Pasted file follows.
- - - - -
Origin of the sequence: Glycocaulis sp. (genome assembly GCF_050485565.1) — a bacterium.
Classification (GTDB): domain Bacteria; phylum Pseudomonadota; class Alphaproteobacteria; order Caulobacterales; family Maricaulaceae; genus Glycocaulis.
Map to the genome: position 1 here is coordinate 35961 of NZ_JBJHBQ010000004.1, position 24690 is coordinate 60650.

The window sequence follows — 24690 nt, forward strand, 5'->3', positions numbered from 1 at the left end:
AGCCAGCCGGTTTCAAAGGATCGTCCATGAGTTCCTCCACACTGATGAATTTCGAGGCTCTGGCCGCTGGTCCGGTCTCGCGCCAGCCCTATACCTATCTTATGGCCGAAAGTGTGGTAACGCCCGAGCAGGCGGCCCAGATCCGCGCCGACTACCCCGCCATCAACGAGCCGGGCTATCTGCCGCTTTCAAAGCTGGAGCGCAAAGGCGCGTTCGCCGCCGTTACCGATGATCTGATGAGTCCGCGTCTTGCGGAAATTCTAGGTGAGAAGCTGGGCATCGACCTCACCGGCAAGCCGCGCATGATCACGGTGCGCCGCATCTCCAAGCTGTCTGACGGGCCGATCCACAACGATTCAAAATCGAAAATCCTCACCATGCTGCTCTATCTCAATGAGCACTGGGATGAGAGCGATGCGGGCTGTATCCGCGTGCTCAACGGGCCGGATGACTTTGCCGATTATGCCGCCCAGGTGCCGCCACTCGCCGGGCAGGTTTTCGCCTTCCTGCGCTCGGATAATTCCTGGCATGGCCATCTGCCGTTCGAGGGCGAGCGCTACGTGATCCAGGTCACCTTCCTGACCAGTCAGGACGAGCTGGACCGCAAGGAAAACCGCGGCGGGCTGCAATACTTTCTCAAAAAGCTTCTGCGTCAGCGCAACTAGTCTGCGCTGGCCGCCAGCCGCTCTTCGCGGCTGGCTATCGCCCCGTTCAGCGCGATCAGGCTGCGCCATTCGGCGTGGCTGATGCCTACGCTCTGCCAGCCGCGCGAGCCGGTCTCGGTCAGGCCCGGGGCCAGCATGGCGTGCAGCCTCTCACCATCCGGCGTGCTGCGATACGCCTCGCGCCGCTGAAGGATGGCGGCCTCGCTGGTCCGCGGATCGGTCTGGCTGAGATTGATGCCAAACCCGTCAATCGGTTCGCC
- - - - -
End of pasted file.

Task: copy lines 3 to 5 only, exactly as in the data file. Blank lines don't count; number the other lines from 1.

Map to the genome: position 1 here is coordinate 35961 of NZ_JBJHBQ010000004.1, position 24690 is coordinate 60650.

The window sequence follows — 24690 nt, forward strand, 5'->3', positions numbered from 1 at the left end:
AGCCAGCCGGTTTCAAAGGATCGTCCATGAGTTCCTCCACACTGATGAATTTCGAGGCTCTGGCCGCTGGTCCGGTCTCGCGCCAGCCCTATACCTATCTTATGGCCGAAAGTGTGGTAACGCCCGAGCAGGCGGCCCAGATCCGCGCCGACTACCCCGCCATCAACGAGCCGGGCTATCTGCCGCTTTCAAAGCTGGAGCGCAAAGGCGCGTTCGCCGCCGTTACCGATGATCTGATGAGTCCGCGTCTTGCGGAAATTCTAGGTGAGAAGCTGGGCATCGACCTCACCGGCAAGCCGCGCATGATCACGGTGCGCCGCATCTCCAAGCTGTCTGACGGGCCGATCCACAACGATTCAAAATCGAAAATCCTCACCATGCTGCTCTATCTCAATGAGCACTGGGATGAGAGCGATGCGGGCTGTATCCGCGTGCTCAACGGGCCGGATGACTTTGCCGATTATGCCGCCCAGGTGCCGCCACTCGCCGGGCAGGTTTTCGCCTTCCTGCGCTCGGATAATTCCTGGCATGGCCATCTGCCGTTCGAGGGCGAGCGCTACGTGATCCAGGTCACCTTCCTGACCAGTCAGGACGAGCTGGACCGCAAGGAAAACCGCGGCGGGCTGCAATACTTTCTCAAAAAGCTTCTGCGTCAGCGCAACTAGTCTGCGCTGGCCGCCAGCCGCTCTTCGCGGCTGGCTATCGCCCCGTTCAGCGCGATCAGGCTGCGCCATTCGGCGTGGCTGATGCCTACGCTCTGCCAGCCGCGCGAGCCGGTCTCGGTCAGGCCCGGGGCCAGCATGGCGTGCAGCCTCTCACCATCCGGCGTGCTGCGATACGCCTCGCGCCGCTGAAGGATGGCGGCCTCGCTGGTCCGCGGATCGGTCTGGCTGAGATTGATGCCAAACCCGTCAATCGGTTCGCC